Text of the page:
Friday, July 21, 2006

On the Dangers of Being a Professional Wiseman

I recently took a spiritual formation class here at Asbury and had a rather distressing experience. Students were instructed to compose a "Rule of Life" -- that is, a short credo about how we will live as Christians on a daily basis, as well as a lengthy paper to describe our spiritual reasoning behind it.

I was not particularly thrilled about this class, as its many assignments often required a great deal of emotional vulnerability. I had to write about deeply personal subjects. I had done this with my candidacy mentor who did his best to add these assignments gradually and to make me feel safe with him. Unfortunately, this class was a one-week intensive class, and I had to hand in many of these papers ahead of time to a professor whom I had never met.

The professor eviscerated me on my Rule of Life paper, which was particularly painful given my level of emotional exposure in that paper. I doubt that he entirely meant to do so. Rather, he had fallen into a trap probably common to many pastors.

After knowing me in class for five days, he concluded that he understood the innermost workings of my mind and felt obligated to, without invitation, expound upon my many flaws and foibles. I was not amused, nor did I welcome his intrusion into my mind.

The thing is, I could see myself making that same mistake after a few decades in the ordained ministry. Pastors fill many roles, but perhaps most importantly, they are professional wisemen (or women). Pastors are supposed to be ever-flowing fonts of wisdom, bestowed upon them by long years of spiritual discipline and study. Parishioners, and even non-Christians, seek their advice on any number of subjects. Take, for example, Billy Graham's long presence in the Oval Office through several Presidential administrations.

The danger in being a professional wiseman for a long period of time is that one may come to believe one really is wise. No person who thinks he is wise likely is. The Oracle at Delphi notably proclaimed Socrates the wisest man in all of Athens because he believed that he was the greatest fool. I couldn't agree more. Pride is the enemy of wisdom.

Take this danger and multiply it by ten for anyone who is a full-time professional in the field of spiritual formation. These folk we assume and hope to be the wisest of the wise. Given time, they may come to believe it themselves. Anyone who takes up this role starts with certain presuppositions:

1. "I am spiritually formed and wise in the ways of the Lord."
2. "I am more spiritually formed than you."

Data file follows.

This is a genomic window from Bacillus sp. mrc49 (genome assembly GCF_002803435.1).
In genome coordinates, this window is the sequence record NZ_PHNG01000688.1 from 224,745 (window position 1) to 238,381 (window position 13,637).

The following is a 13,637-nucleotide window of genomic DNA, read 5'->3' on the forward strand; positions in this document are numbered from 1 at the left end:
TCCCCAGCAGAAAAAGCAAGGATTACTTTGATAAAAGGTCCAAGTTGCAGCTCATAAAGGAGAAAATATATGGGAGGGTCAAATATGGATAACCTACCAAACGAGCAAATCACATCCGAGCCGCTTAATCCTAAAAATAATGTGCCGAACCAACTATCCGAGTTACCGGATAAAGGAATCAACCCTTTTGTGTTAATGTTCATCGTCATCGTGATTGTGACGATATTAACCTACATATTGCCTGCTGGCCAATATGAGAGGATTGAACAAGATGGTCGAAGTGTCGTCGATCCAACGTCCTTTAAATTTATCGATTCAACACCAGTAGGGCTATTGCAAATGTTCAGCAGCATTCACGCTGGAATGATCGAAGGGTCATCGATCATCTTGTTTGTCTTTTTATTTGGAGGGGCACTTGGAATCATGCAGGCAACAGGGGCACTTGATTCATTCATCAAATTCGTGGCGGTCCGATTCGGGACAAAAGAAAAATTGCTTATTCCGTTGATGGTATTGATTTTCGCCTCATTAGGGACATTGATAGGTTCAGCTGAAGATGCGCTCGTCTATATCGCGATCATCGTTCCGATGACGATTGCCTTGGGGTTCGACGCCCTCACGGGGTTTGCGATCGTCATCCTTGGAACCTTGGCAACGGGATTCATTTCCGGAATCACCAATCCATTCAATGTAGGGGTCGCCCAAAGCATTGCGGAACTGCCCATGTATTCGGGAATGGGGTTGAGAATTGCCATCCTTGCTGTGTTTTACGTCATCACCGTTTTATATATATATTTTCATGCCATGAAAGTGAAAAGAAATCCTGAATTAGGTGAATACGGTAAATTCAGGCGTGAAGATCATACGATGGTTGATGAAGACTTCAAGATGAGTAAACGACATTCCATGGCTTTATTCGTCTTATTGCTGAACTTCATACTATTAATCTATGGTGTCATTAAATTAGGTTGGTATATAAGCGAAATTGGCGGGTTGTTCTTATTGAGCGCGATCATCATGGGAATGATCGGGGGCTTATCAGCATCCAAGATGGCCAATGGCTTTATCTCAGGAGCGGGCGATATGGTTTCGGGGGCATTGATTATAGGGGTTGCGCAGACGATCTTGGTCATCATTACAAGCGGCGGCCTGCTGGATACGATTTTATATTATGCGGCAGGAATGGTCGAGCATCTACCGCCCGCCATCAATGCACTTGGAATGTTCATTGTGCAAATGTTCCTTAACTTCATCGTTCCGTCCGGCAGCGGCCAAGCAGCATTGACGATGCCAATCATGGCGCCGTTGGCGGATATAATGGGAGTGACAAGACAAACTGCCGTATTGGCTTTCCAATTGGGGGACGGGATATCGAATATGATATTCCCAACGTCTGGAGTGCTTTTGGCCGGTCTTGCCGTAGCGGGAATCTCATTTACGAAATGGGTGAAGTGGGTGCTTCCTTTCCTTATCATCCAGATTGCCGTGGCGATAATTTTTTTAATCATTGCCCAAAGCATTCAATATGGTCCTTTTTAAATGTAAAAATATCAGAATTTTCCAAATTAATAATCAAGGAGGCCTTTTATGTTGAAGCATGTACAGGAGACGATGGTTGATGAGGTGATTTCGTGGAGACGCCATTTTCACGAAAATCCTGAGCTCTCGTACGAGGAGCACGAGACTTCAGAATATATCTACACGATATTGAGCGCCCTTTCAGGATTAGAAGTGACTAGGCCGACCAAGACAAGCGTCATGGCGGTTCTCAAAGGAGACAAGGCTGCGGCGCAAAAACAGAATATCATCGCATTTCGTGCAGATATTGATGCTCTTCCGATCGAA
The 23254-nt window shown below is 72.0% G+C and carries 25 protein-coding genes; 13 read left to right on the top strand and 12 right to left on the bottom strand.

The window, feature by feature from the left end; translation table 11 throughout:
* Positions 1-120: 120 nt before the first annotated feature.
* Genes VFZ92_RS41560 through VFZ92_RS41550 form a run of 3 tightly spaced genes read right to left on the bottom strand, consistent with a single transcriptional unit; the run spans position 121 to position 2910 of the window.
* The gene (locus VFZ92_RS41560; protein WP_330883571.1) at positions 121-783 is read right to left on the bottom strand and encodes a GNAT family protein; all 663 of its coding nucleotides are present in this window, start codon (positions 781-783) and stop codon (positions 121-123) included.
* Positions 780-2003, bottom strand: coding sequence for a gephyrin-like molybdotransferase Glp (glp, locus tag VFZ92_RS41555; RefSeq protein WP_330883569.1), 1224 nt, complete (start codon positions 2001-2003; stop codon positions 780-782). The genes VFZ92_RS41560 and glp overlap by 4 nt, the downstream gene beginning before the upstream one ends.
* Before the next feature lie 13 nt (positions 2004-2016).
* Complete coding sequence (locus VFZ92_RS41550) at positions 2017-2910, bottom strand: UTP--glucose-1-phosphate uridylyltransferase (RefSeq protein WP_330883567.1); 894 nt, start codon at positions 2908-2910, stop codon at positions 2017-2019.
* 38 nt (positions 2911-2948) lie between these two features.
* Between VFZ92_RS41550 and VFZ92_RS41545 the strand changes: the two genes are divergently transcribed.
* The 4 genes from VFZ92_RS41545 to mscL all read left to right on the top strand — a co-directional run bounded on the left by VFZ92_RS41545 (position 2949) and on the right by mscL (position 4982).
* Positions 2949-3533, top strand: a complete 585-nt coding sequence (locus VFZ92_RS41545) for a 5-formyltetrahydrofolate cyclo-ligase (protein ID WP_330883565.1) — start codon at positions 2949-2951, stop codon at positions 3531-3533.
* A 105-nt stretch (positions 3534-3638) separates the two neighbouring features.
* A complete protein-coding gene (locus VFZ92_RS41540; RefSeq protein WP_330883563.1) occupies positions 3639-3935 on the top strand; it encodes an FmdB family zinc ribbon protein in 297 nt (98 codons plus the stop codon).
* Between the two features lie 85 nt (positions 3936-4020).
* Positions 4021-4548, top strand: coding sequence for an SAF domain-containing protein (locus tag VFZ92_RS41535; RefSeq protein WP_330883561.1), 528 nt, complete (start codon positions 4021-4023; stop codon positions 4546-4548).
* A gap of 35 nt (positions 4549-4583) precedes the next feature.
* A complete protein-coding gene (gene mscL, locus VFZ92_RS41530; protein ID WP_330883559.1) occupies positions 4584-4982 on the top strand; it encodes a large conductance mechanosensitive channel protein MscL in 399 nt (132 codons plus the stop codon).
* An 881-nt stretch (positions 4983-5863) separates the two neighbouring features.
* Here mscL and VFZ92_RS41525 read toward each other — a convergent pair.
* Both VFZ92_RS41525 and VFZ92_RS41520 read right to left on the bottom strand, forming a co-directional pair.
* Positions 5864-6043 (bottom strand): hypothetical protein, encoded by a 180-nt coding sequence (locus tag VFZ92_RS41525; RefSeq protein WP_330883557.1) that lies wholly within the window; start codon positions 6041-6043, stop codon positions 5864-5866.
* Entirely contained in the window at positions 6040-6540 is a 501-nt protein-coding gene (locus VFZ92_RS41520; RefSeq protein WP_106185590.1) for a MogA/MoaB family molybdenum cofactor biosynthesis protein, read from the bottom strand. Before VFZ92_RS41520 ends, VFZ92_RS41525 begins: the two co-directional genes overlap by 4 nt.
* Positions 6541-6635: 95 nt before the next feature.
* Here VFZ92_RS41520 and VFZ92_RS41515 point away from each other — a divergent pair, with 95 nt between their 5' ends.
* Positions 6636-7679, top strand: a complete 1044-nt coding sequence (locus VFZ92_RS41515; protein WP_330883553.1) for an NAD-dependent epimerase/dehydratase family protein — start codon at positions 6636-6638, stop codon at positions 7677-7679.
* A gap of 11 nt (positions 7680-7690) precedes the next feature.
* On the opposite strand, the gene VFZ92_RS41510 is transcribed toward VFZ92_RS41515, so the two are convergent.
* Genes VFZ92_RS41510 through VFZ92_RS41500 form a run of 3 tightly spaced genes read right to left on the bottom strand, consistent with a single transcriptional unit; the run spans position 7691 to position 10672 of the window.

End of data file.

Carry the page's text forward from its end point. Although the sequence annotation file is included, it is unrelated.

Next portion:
3. "You will greatly benefit from hearing my wisdom."

This most recent experience makes me have even greater appreciation for my candidacy mentor, who has devoted his post-retirement life to mentoring ministry candidates. He is a thoughtful theologian and student of devotional literature, yet humble and open to different opinions. If he suffers any temptations of pride, he has successfully resisted them.

So too we pastors (and those of us still in training) must resist any errant thought which informs us that we are wise. Therein lies the path to arrogance. Better still we should look to the saints of our local church to teach us about the walk of the Christian.

We will, of course, be compelled on occasion to correct a straying parishioner from sin or foolishness. And we will preach the Word of God and interpret its teachings to modern life. But let us not think that we know all of the answers or that we stand above the laity in our faith.


Michael said...

Very well said, John. I have to tell you, though, that I witnessed this same level of arrogance and presumption at the local pastor level from some who were only newly licensed. It was as if they believed that the license itself bestowed exceptional wisdom and insight into the human psyche.

If they had but asked, I could have helped them to understand that I really DO know it all!

Andy B. said...

Good post on an important topic, John. Also points out why every pastor needs a pastor.

The Thief said...

I just had a similar experience with the pyschological assessment specialist who, based on my tests and on four recommendations (one from a senior pastor I worked with for one year, in which he never actually took the time to get to know me), decided he knew me and how my mind works... at least he had the honesty to admit that he had made assumptions about me upon reading a couple of the recommendations...